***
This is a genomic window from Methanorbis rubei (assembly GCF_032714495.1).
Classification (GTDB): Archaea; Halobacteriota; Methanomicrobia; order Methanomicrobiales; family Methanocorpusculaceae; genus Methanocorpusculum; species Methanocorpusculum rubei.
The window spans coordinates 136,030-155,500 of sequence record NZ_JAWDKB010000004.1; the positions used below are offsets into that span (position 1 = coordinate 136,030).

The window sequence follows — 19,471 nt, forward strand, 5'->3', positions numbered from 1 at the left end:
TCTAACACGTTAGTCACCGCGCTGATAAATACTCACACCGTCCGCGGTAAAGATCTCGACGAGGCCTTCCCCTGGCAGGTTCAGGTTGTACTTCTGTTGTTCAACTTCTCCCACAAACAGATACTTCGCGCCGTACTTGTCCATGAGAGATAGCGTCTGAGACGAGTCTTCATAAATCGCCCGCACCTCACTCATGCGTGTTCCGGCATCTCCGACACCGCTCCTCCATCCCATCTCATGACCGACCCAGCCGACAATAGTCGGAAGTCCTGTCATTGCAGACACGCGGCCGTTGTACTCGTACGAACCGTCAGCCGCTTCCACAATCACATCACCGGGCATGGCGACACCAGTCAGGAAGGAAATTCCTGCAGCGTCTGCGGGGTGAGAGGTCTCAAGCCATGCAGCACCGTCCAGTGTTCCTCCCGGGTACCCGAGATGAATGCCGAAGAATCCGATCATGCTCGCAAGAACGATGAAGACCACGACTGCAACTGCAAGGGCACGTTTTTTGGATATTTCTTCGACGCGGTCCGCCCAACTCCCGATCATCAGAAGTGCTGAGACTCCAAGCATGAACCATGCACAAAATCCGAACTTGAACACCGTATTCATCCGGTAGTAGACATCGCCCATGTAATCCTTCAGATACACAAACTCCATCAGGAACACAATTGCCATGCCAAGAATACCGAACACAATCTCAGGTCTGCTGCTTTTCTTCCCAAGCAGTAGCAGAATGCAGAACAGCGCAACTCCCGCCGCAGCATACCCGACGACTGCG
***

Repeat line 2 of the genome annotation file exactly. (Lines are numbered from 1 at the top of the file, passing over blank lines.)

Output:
Classification (GTDB): Archaea; Halobacteriota; Methanomicrobia; order Methanomicrobiales; family Methanocorpusculaceae; genus Methanocorpusculum; species Methanocorpusculum rubei.